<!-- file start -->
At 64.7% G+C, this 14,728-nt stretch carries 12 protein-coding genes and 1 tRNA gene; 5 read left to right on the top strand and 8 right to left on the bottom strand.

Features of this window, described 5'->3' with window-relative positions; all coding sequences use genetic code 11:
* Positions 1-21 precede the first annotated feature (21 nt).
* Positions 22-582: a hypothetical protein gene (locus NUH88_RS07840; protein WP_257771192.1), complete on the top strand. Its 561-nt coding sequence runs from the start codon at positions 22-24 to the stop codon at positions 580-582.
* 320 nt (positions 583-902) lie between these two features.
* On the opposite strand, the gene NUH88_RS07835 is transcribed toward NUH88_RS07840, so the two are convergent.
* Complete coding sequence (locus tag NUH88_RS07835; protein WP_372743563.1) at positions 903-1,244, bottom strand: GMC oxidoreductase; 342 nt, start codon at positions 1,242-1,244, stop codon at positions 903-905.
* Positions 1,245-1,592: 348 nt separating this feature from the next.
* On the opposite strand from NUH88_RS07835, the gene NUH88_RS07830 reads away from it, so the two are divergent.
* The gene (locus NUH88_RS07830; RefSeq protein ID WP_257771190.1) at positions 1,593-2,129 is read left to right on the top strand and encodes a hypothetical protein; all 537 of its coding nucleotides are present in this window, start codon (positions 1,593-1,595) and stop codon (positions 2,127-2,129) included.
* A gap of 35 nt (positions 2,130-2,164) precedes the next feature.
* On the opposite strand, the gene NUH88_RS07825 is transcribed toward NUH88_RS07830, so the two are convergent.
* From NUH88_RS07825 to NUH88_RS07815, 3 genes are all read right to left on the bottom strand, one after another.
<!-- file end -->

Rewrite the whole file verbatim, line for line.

At 64.7% G+C, this 14,728-nt stretch carries 12 protein-coding genes and 1 tRNA gene; 5 read left to right on the top strand and 8 right to left on the bottom strand.

Features of this window, described 5'->3' with window-relative positions; all coding sequences use genetic code 11:
* Positions 1-21 precede the first annotated feature (21 nt).
* Positions 22-582: a hypothetical protein gene (locus NUH88_RS07840; protein WP_257771192.1), complete on the top strand. Its 561-nt coding sequence runs from the start codon at positions 22-24 to the stop codon at positions 580-582.
* 320 nt (positions 583-902) lie between these two features.
* On the opposite strand, the gene NUH88_RS07835 is transcribed toward NUH88_RS07840, so the two are convergent.
* Complete coding sequence (locus tag NUH88_RS07835; protein WP_372743563.1) at positions 903-1,244, bottom strand: GMC oxidoreductase; 342 nt, start codon at positions 1,242-1,244, stop codon at positions 903-905.
* Positions 1,245-1,592: 348 nt separating this feature from the next.
* On the opposite strand from NUH88_RS07835, the gene NUH88_RS07830 reads away from it, so the two are divergent.
* The gene (locus NUH88_RS07830; RefSeq protein ID WP_257771190.1) at positions 1,593-2,129 is read left to right on the top strand and encodes a hypothetical protein; all 537 of its coding nucleotides are present in this window, start codon (positions 1,593-1,595) and stop codon (positions 2,127-2,129) included.
* A gap of 35 nt (positions 2,130-2,164) precedes the next feature.
* On the opposite strand, the gene NUH88_RS07825 is transcribed toward NUH88_RS07830, so the two are convergent.
* From NUH88_RS07825 to NUH88_RS07815, 3 genes are all read right to left on the bottom strand, one after another.